CV specific examples

CV specific examples

I discussed here ways of standing out when applying to a role. Specifically, one should be precise on what they have achieved in a role. For example:

Managed a team of 5 engineers in squad X. • < next item >

This tells me the role, but doesn’t tell me what one has accomplished. A much better description could be:

While leading 5 engineers in squad X, improved conversion in feature Y by 0.5%. We achieved this by making the flow simpler and reducing drop-offs during checkout.

This tells me a couple of things:

  1. The person understands how the business works.
  2. The person values metrics. They understand how to measure the success of a feature.

It sometimes can be difficult to recall what one did, when updating a CV. I highly recommend keeping a work diary and writing once every week. This is an example of something I wrote some time ago:

### **Week 2**

- Together with my Product Manager, we agreed that engineers should write their own tickets. We will keep the product spec up-to-date with the **why** and the **acceptance criteria,** from which tickets can be derived. The engineers were quite receptive to this change. We extended this to analytics, so we keep a data spec alongside the product spec.
- I initiated a proposal to change the way engineers go about Pull Requests. Some parts of the proposal are controversial, and I am getting a strong push-back (e.g. automatic reviewers assignment). The proposal, is generally speaking, poorly written for two reasons:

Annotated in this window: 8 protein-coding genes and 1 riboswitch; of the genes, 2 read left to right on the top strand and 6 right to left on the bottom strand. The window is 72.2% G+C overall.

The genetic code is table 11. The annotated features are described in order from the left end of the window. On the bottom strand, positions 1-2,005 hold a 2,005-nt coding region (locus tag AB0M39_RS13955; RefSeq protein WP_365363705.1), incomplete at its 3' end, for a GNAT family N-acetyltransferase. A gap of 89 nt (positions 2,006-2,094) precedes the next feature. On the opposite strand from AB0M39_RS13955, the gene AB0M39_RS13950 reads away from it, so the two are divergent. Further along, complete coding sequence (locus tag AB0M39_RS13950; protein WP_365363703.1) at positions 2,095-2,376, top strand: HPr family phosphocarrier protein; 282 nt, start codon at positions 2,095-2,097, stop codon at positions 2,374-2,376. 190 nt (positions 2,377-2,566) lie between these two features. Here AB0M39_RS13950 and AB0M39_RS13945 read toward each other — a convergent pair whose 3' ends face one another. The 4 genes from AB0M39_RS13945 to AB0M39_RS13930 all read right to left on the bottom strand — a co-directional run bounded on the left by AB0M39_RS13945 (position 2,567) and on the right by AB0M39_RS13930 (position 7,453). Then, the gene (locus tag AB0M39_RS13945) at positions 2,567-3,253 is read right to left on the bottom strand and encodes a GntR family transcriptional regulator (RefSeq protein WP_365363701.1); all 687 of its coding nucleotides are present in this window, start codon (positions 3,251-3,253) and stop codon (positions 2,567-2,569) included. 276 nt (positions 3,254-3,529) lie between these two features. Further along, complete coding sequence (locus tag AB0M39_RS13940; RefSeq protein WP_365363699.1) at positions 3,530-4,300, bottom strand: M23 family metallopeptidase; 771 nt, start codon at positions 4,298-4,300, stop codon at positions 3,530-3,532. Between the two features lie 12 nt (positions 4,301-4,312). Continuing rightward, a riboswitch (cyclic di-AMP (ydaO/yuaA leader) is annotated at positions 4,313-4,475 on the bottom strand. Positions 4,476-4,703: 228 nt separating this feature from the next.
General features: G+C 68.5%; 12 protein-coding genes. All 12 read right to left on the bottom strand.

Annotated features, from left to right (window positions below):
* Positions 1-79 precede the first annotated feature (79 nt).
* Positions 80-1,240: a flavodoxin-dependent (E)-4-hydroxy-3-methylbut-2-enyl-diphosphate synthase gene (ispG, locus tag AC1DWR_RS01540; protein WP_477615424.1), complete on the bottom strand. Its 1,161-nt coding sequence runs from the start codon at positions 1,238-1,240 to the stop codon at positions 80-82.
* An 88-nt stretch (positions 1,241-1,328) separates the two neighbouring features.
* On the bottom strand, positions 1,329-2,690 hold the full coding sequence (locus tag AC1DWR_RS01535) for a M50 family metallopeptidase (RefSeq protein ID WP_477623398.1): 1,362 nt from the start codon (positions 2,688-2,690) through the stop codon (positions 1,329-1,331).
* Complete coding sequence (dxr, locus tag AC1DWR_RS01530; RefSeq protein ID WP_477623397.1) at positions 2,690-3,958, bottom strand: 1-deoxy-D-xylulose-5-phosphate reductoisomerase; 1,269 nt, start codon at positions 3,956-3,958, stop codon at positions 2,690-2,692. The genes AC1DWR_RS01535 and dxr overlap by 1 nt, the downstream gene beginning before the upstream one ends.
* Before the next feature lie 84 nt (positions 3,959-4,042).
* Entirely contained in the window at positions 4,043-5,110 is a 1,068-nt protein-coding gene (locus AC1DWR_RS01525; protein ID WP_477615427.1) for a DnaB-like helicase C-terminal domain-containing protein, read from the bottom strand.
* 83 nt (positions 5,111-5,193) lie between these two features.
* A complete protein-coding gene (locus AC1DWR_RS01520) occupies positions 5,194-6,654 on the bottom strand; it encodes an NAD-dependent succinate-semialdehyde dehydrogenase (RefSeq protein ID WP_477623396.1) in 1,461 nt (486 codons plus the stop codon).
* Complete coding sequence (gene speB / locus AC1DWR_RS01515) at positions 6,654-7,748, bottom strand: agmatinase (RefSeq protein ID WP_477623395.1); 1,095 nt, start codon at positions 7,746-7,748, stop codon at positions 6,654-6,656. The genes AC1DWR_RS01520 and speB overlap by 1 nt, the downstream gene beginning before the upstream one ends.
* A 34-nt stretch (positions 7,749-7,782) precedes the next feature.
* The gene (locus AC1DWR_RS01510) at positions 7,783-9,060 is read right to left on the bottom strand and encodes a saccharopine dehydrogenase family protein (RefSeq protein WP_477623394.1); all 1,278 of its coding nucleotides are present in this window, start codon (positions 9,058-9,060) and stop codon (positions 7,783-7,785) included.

1. It tries to do too much. It provides solutions to too many problems. Some of these might not even be problems at all.
    2. Readers assume that they either accept everything, or nothing.

    **This is my first mistake. Assuming that something that worked in the past, will work again in a different context and people**.

- I finally had my first 1:1s with my direct reports. They are great!
- I start looking at our estimation skills, as a squad, and the ability to focus on planned work. In particular, trying to avoid working on too many unplanned/not prioritised pieces.

It doesn’t need to be fancy and it’s a nice way to contrast where we were to where we are.